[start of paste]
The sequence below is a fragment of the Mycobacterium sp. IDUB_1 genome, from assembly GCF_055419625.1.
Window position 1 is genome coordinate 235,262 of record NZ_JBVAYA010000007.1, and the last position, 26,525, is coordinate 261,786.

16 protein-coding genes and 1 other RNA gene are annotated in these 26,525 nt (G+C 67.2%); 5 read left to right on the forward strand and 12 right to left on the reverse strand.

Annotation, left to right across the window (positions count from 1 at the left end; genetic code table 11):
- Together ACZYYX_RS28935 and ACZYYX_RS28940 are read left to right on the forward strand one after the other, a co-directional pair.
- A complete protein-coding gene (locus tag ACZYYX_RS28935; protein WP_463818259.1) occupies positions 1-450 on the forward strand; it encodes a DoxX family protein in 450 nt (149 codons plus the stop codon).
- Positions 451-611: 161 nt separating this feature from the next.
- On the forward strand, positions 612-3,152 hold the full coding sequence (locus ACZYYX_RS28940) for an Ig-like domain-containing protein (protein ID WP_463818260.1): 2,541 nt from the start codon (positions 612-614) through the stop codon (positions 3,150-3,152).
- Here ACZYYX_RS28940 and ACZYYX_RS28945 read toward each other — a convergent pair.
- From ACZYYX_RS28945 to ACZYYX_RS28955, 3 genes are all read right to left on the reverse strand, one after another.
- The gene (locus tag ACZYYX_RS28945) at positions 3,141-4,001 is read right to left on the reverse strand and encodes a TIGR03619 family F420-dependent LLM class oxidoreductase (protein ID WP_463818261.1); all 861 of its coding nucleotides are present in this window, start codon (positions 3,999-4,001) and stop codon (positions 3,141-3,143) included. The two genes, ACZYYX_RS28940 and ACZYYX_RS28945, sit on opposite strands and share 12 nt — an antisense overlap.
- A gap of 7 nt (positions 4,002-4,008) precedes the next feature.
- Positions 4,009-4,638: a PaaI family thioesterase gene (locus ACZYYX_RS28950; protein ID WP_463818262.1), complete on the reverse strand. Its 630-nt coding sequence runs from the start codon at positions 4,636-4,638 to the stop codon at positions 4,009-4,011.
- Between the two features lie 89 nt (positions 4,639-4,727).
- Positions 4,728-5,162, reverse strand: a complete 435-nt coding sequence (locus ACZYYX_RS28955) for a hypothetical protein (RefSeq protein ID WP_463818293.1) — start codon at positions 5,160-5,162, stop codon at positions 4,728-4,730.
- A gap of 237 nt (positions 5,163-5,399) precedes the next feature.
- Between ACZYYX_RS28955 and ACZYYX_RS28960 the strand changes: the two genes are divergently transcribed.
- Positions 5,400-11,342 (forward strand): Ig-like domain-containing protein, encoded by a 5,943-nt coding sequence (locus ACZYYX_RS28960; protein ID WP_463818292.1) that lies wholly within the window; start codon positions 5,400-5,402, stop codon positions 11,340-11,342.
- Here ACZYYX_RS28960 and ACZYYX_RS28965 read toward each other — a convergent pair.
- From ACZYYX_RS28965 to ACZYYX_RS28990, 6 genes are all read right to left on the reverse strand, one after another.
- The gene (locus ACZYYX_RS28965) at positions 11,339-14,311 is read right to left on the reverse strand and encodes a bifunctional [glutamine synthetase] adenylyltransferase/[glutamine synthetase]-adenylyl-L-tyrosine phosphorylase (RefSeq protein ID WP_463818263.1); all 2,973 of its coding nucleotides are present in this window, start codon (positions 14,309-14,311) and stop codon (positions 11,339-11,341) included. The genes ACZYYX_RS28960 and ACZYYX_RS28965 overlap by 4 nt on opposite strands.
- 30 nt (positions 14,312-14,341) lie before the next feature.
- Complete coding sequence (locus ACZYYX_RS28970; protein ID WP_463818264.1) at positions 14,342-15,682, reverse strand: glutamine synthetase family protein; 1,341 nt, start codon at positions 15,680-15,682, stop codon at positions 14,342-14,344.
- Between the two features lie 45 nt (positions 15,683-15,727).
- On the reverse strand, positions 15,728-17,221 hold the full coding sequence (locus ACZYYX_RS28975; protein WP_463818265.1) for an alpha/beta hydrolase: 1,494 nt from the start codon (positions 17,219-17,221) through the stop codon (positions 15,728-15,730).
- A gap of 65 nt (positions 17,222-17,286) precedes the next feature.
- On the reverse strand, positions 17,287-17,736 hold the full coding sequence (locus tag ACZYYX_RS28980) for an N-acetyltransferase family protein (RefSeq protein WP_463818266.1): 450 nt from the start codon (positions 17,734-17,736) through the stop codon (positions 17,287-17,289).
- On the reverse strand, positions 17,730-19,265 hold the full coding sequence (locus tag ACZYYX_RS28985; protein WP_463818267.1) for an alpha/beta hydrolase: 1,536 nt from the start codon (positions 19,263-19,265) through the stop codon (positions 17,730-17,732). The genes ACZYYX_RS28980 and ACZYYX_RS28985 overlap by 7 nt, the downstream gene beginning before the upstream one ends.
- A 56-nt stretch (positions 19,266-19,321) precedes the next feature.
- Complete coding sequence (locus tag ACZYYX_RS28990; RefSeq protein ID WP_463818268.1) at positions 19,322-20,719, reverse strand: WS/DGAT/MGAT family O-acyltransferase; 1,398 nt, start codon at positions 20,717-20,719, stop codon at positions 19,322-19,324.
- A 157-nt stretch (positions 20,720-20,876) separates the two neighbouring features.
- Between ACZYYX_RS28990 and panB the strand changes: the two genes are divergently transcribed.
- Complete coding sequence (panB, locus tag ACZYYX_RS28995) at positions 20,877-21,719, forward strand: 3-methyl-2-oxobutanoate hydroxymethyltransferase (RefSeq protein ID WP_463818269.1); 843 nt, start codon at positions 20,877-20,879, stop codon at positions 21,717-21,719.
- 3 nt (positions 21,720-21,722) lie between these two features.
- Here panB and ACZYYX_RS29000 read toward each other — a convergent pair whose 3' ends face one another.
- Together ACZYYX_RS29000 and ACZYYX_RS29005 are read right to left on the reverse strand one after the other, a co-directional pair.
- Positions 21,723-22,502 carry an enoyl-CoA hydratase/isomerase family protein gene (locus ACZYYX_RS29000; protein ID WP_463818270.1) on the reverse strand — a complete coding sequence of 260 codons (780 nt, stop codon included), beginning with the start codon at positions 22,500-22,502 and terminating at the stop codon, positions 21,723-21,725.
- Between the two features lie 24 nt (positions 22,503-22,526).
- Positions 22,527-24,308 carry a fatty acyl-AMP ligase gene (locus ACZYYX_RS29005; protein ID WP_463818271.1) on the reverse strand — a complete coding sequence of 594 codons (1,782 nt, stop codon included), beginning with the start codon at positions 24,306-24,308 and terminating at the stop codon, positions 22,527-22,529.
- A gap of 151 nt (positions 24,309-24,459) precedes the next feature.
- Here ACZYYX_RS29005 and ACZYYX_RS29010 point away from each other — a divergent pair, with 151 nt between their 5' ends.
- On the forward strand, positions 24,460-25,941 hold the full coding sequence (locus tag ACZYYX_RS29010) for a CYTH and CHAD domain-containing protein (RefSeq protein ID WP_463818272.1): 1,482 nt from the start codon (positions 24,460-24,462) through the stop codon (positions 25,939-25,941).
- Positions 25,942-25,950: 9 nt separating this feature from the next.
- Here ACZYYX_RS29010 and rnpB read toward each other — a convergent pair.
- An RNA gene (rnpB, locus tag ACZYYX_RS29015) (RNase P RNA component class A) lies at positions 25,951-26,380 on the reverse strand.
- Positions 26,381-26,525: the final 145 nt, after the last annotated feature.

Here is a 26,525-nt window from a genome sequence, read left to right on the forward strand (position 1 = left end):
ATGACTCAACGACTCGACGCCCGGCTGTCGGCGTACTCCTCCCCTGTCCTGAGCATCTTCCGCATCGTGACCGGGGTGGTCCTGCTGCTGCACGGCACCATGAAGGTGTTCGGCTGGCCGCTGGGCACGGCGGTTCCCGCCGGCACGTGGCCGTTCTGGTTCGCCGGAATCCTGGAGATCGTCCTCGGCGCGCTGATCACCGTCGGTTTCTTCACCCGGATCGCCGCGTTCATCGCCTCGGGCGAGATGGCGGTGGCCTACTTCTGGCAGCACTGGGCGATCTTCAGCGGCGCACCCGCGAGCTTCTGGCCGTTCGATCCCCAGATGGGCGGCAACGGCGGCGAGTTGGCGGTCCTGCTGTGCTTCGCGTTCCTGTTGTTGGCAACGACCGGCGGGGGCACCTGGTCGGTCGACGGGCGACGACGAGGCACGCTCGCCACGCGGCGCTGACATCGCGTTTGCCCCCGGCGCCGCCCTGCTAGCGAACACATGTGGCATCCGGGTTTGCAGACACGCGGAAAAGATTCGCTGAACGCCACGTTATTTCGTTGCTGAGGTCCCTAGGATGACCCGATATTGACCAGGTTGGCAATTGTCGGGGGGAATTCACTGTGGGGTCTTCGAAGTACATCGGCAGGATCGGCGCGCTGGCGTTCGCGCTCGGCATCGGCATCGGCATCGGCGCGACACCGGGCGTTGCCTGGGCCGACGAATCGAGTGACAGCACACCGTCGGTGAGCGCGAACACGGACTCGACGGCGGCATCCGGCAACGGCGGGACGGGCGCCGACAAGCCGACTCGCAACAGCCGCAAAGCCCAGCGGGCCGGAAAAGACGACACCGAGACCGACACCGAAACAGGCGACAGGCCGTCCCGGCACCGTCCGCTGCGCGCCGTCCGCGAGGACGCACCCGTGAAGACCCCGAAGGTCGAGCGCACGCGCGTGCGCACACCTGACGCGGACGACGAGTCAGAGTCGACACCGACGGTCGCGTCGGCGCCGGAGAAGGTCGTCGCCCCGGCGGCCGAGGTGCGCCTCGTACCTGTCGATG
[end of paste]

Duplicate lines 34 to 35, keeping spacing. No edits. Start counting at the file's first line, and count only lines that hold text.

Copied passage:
- 3 nt (positions 21,720-21,722) lie between these two features.
- Here panB and ACZYYX_RS29000 read toward each other — a convergent pair whose 3' ends face one another.